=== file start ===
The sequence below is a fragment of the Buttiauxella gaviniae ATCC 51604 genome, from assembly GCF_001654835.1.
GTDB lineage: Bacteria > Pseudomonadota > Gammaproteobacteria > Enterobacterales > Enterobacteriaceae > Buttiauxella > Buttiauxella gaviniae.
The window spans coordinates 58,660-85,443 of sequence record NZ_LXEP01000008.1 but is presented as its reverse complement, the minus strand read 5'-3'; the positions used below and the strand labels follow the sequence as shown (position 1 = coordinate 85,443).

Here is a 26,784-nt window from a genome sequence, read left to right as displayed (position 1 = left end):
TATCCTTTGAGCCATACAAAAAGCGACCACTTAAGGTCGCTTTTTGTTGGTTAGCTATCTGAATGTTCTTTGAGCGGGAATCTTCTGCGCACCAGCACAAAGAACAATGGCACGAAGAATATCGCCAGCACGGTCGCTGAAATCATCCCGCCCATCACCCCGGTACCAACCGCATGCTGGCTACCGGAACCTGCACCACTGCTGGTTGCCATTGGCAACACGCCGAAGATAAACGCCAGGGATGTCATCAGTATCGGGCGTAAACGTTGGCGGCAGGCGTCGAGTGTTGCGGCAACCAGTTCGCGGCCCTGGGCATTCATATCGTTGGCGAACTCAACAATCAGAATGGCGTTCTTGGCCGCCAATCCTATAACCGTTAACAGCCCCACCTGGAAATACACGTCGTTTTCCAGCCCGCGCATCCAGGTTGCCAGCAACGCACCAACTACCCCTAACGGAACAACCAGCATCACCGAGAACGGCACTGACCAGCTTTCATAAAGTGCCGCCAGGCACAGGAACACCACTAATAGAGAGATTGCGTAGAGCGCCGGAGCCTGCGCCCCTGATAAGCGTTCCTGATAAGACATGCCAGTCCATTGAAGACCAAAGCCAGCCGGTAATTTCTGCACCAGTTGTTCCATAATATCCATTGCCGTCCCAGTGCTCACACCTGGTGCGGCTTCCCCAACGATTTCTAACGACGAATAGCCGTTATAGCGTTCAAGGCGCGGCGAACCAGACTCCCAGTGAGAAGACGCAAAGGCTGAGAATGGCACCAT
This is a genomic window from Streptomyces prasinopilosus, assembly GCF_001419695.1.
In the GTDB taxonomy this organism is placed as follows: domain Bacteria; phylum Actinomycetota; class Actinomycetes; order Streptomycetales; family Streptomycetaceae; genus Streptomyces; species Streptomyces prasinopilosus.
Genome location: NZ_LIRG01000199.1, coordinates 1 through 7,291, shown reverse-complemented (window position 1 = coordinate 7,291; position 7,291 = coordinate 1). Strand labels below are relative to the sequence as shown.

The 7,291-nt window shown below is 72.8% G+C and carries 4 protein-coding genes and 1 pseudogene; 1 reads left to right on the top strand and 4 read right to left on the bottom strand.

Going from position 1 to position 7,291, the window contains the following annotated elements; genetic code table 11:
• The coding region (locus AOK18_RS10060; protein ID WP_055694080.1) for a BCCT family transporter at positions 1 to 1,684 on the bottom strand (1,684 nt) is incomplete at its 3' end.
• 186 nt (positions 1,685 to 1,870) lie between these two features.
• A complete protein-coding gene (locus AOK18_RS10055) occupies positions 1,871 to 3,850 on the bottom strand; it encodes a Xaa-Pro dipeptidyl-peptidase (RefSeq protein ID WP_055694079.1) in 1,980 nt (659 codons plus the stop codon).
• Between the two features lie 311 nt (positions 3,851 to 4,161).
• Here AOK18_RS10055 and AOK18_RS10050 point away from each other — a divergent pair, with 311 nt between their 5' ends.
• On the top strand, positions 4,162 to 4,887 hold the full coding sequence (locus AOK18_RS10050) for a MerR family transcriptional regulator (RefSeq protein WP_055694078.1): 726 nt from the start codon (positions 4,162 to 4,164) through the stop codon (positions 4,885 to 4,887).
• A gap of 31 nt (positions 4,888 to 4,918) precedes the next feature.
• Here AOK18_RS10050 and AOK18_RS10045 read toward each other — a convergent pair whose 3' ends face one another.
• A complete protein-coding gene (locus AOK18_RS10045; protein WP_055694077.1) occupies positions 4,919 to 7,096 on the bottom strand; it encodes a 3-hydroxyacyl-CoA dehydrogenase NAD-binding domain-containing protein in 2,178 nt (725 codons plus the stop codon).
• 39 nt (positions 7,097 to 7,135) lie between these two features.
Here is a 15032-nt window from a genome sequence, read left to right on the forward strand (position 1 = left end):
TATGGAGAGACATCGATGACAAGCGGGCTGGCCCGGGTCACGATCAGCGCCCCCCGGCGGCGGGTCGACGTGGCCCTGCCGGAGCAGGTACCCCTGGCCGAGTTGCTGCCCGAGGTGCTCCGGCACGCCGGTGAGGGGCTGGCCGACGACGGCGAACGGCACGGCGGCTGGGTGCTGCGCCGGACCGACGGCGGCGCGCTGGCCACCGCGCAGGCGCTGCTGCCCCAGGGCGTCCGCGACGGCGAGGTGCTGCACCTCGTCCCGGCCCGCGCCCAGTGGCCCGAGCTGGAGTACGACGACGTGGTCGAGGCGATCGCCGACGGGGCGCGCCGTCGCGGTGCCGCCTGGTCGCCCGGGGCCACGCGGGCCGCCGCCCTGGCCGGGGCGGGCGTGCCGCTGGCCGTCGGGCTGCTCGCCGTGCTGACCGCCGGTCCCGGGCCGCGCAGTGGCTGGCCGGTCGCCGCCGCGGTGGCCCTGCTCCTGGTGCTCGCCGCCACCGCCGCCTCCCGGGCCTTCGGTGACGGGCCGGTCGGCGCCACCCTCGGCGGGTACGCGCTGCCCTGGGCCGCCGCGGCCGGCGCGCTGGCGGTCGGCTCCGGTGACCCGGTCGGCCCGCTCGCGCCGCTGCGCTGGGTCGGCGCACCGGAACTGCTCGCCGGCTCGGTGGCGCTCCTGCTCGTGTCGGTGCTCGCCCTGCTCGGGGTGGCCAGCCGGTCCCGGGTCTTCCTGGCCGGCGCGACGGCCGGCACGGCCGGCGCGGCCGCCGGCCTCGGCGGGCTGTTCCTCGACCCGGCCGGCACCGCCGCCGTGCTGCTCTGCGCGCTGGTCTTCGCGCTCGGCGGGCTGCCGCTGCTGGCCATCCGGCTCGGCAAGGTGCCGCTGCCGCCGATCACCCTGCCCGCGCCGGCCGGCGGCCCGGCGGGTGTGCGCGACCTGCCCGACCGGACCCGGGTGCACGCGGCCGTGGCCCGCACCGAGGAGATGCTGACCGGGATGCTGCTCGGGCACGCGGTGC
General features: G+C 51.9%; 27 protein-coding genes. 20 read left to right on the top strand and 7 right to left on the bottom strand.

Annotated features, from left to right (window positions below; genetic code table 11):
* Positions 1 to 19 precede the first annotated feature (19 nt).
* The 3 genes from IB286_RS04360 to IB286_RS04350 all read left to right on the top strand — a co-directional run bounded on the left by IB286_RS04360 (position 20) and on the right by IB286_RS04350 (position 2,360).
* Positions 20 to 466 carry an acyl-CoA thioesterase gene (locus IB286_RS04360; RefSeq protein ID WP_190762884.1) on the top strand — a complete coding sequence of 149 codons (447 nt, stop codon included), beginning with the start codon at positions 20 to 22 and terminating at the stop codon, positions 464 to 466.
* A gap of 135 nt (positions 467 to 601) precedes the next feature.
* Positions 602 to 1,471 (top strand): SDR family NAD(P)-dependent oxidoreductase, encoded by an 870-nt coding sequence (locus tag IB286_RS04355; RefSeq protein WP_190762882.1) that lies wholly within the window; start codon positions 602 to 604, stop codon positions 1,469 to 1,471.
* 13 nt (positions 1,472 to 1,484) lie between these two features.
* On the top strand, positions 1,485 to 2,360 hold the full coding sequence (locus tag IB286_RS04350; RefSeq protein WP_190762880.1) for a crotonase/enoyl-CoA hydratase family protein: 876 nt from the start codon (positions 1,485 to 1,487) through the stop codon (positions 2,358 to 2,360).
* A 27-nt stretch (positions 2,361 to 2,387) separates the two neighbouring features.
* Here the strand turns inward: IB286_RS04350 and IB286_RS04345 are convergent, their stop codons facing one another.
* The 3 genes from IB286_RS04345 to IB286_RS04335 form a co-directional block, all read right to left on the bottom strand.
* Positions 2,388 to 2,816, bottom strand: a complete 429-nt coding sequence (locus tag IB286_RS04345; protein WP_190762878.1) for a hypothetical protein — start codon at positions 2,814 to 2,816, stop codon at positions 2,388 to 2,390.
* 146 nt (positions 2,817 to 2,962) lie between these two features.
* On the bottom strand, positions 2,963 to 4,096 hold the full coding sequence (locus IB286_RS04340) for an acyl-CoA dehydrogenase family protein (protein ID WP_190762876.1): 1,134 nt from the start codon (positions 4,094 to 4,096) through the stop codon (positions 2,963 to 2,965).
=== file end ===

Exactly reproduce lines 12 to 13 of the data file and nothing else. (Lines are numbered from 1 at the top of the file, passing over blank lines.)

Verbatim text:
• 186 nt (positions 1,685 to 1,870) lie between these two features.
• A complete protein-coding gene (locus AOK18_RS10055) occupies positions 1,871 to 3,850 on the bottom strand; it encodes a Xaa-Pro dipeptidyl-peptidase (RefSeq protein ID WP_055694079.1) in 1,980 nt (659 codons plus the stop codon).